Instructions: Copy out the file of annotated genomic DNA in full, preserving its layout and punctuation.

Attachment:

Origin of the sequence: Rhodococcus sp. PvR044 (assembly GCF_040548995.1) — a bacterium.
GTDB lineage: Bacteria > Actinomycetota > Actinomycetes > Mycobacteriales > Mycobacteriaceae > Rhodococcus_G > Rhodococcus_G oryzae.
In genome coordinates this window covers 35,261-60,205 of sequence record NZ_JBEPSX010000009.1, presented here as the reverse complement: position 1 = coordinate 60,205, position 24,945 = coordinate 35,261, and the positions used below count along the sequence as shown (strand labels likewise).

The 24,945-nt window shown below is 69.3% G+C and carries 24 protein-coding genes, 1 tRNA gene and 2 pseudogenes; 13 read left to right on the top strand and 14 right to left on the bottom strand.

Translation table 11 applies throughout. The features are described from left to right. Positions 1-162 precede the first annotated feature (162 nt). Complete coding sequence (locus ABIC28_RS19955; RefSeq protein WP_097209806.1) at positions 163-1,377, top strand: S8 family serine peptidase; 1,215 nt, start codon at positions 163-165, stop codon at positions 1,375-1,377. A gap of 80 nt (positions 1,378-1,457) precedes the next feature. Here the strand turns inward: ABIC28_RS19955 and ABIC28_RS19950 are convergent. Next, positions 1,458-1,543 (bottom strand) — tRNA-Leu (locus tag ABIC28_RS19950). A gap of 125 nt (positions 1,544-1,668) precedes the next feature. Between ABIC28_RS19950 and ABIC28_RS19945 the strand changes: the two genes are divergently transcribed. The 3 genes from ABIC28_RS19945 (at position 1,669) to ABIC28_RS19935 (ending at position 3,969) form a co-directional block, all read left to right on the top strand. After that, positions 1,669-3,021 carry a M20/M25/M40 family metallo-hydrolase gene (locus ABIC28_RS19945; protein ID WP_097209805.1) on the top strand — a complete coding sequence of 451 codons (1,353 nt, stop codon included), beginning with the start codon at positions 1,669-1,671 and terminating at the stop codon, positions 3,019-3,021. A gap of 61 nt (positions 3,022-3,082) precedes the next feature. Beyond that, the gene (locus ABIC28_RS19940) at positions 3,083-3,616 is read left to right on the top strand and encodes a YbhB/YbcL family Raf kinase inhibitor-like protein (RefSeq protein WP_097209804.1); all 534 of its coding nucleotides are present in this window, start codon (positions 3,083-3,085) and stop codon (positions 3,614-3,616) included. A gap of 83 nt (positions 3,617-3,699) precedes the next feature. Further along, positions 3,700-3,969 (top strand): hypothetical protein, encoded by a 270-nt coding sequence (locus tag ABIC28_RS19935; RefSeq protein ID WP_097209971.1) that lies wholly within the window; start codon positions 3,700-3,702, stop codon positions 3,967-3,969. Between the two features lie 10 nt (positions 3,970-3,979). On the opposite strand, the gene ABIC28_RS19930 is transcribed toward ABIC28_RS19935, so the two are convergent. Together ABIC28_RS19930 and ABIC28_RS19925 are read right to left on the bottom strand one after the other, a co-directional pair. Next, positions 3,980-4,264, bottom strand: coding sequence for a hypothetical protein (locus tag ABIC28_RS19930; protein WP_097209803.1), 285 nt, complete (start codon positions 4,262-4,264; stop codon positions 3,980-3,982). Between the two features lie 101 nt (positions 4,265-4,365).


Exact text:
Origin of the sequence: Rhodococcus sp. PvR044 (assembly GCF_040548995.1) — a bacterium.
GTDB lineage: Bacteria > Actinomycetota > Actinomycetes > Mycobacteriales > Mycobacteriaceae > Rhodococcus_G > Rhodococcus_G oryzae.
In genome coordinates this window covers 35,261-60,205 of sequence record NZ_JBEPSX010000009.1, presented here as the reverse complement: position 1 = coordinate 60,205, position 24,945 = coordinate 35,261, and the positions used below count along the sequence as shown (strand labels likewise).

The 24,945-nt window shown below is 69.3% G+C and carries 24 protein-coding genes, 1 tRNA gene and 2 pseudogenes; 13 read left to right on the top strand and 14 right to left on the bottom strand.

Translation table 11 applies throughout. The features are described from left to right. Positions 1-162 precede the first annotated feature (162 nt). Complete coding sequence (locus ABIC28_RS19955; RefSeq protein WP_097209806.1) at positions 163-1,377, top strand: S8 family serine peptidase; 1,215 nt, start codon at positions 163-165, stop codon at positions 1,375-1,377. A gap of 80 nt (positions 1,378-1,457) precedes the next feature. Here the strand turns inward: ABIC28_RS19955 and ABIC28_RS19950 are convergent. Next, positions 1,458-1,543 (bottom strand) — tRNA-Leu (locus tag ABIC28_RS19950). A gap of 125 nt (positions 1,544-1,668) precedes the next feature. Between ABIC28_RS19950 and ABIC28_RS19945 the strand changes: the two genes are divergently transcribed. The 3 genes from ABIC28_RS19945 (at position 1,669) to ABIC28_RS19935 (ending at position 3,969) form a co-directional block, all read left to right on the top strand. After that, positions 1,669-3,021 carry a M20/M25/M40 family metallo-hydrolase gene (locus ABIC28_RS19945; protein ID WP_097209805.1) on the top strand — a complete coding sequence of 451 codons (1,353 nt, stop codon included), beginning with the start codon at positions 1,669-1,671 and terminating at the stop codon, positions 3,019-3,021. A gap of 61 nt (positions 3,022-3,082) precedes the next feature. Beyond that, the gene (locus ABIC28_RS19940) at positions 3,083-3,616 is read left to right on the top strand and encodes a YbhB/YbcL family Raf kinase inhibitor-like protein (RefSeq protein WP_097209804.1); all 534 of its coding nucleotides are present in this window, start codon (positions 3,083-3,085) and stop codon (positions 3,614-3,616) included. A gap of 83 nt (positions 3,617-3,699) precedes the next feature. Further along, positions 3,700-3,969 (top strand): hypothetical protein, encoded by a 270-nt coding sequence (locus tag ABIC28_RS19935; RefSeq protein ID WP_097209971.1) that lies wholly within the window; start codon positions 3,700-3,702, stop codon positions 3,967-3,969. Between the two features lie 10 nt (positions 3,970-3,979). On the opposite strand, the gene ABIC28_RS19930 is transcribed toward ABIC28_RS19935, so the two are convergent. Together ABIC28_RS19930 and ABIC28_RS19925 are read right to left on the bottom strand one after the other, a co-directional pair. Next, positions 3,980-4,264, bottom strand: coding sequence for a hypothetical protein (locus tag ABIC28_RS19930; protein WP_097209803.1), 285 nt, complete (start codon positions 4,262-4,264; stop codon positions 3,980-3,982). Between the two features lie 101 nt (positions 4,265-4,365).